"What are you going to do?" she asked.
"I don't know. What do you think?"
"They've maltreated us. You should report those corrupt men."
Bin didn't answer and went on eating. Shanshan, their baby daughter, was stirring her bowl of custard with a green plastic spoon, waiting for her mother to feed her. A short noodle was lying on her white bib, near the red bill of an embroidered dove.
Meilan, in a sky blue dress, remained at the window, her shapely chest bulging a little as she was still fuming. She raised her hand and put a strand of hair back behind her small ear; she leaned over the sill and spat out the window. Once in a while she wiped the tears off her cheeks with her thumb and forefinger.
After dinner Bin was sitting outside the dormitory house, smoking and waving a fan on which spread a misty landscape-a temple, a river, and two slender boats, each punted by a tiny fisherman in a straw hat. His Adam's apple moved up and down while his lean face looked tense. He was deep in thought; his small eyes narrowed as the bushy brows joined. Above his head flared a 25-watt lightbulb, around which a puff of gnats were flitting, a few mosquitoes buzzing among them. The air smelled of rotten fish and fresh corn. Beyond the high wall two trucks were tooting their horns on the street, as if quarreling.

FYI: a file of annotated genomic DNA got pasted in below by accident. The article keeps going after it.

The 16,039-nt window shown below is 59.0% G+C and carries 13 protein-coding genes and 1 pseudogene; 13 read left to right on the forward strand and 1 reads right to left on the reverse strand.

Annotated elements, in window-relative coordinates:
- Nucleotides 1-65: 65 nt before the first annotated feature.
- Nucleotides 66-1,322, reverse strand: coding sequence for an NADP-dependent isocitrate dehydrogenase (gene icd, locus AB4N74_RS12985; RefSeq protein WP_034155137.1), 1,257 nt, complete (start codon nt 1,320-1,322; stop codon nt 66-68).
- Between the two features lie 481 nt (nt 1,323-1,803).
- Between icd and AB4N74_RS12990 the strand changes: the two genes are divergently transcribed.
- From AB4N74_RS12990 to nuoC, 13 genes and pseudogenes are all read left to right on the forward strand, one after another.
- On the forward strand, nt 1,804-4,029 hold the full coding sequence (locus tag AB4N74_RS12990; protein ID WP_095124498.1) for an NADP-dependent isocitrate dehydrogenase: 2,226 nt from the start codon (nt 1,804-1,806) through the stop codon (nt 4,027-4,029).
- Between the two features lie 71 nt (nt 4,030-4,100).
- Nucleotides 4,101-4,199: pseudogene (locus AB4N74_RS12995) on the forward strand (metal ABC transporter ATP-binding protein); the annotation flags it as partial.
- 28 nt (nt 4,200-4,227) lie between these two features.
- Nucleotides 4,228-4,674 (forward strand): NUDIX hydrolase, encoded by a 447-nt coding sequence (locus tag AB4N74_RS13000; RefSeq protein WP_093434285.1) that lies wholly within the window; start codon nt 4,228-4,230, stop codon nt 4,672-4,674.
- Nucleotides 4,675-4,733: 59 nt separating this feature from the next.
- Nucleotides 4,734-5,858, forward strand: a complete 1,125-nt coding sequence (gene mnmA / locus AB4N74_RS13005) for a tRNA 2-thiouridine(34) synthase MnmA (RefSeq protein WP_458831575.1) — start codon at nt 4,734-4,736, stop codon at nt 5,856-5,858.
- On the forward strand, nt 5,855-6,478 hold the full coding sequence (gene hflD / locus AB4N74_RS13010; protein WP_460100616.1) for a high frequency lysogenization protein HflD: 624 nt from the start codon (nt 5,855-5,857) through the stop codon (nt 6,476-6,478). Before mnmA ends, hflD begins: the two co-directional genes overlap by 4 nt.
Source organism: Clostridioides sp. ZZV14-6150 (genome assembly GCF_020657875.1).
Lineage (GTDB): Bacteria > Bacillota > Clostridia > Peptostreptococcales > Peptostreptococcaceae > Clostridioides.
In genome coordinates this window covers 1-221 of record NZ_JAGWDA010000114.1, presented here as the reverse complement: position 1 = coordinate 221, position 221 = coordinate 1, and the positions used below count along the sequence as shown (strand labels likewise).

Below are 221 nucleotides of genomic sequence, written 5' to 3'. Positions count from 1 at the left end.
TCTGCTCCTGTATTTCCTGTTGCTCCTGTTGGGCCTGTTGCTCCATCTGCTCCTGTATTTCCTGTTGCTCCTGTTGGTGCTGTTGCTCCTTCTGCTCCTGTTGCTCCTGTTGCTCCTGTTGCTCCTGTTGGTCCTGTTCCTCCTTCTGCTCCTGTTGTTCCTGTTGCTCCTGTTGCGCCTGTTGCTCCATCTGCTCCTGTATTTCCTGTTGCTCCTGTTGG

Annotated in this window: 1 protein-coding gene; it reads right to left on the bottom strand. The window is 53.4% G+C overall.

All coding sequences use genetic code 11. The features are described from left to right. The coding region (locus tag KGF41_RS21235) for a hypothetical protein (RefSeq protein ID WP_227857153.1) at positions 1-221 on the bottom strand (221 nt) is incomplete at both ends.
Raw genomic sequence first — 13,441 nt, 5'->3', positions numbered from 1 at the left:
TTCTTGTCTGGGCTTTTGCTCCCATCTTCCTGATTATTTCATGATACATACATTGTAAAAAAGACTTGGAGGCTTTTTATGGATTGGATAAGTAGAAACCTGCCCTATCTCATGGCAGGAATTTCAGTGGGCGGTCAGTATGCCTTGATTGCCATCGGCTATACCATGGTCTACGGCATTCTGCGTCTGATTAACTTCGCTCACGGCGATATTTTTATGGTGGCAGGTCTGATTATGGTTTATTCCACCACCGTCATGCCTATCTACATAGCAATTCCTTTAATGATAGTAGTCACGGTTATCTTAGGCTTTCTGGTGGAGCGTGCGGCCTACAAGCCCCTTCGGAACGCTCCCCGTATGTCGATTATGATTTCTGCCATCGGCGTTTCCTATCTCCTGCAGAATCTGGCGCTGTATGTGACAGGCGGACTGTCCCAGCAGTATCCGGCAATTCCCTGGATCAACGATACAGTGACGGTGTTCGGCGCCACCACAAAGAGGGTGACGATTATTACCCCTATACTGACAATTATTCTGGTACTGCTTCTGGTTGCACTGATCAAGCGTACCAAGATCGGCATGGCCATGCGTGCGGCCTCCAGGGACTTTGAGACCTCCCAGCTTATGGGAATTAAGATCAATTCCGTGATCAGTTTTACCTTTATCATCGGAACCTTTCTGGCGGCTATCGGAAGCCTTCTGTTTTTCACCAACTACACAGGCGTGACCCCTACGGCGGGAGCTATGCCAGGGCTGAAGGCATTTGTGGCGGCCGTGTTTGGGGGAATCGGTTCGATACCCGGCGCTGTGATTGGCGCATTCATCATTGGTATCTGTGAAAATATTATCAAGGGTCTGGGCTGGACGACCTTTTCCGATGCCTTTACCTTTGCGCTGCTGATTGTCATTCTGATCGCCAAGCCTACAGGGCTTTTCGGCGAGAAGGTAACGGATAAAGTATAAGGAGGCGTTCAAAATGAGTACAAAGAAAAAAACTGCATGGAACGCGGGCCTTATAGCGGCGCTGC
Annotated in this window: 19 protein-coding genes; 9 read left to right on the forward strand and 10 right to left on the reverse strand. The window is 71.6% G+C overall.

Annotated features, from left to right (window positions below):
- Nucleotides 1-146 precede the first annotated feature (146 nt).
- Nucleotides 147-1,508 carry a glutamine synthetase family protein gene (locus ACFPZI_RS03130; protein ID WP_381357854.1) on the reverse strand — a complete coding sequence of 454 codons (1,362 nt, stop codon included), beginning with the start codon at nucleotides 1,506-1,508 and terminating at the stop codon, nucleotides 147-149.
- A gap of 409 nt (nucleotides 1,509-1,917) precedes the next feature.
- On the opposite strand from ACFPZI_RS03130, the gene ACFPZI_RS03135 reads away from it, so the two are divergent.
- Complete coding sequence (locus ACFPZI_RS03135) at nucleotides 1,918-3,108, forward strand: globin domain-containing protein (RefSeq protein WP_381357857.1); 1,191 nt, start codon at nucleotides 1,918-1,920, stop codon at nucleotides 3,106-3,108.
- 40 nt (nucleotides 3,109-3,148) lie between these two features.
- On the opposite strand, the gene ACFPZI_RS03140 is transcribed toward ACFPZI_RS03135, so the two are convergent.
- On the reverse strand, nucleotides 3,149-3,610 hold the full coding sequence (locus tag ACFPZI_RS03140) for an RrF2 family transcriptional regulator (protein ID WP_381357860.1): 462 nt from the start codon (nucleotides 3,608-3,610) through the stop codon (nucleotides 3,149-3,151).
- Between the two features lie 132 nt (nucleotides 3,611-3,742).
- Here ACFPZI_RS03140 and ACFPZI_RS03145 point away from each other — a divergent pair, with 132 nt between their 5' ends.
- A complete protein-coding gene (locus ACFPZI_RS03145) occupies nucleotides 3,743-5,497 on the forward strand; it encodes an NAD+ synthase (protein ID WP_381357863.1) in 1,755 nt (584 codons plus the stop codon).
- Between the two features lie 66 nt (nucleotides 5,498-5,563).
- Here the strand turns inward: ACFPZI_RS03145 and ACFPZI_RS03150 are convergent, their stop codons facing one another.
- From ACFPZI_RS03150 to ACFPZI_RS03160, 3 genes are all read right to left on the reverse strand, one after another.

In the middle of the courtyard, Meilan was washing bowls and dishes with an angry clatter at the faucet. Bin understood that this time he had been in the wrong. A wise man should do everything to preempt bad odds, as Meilan had told him, but he had been impervious to reason and let the bad odds multiply. Unlike his plant, the department store had only sixteen employees; it was unable to build an apartment house on its own. So his family depended on him to get decent housing, but he had blown the opportunity. Who could tell in what year a new apartment would be available again? Heaven knew how long his family would have to live in this single room.
Choking with anger, he was determined to do something about the injustice. Even though he couldn't correct the leaders' wrongdoing, he wanted to teach them an unforgettable lesson and show them that he wouldn't swallow an offense. But what should he do?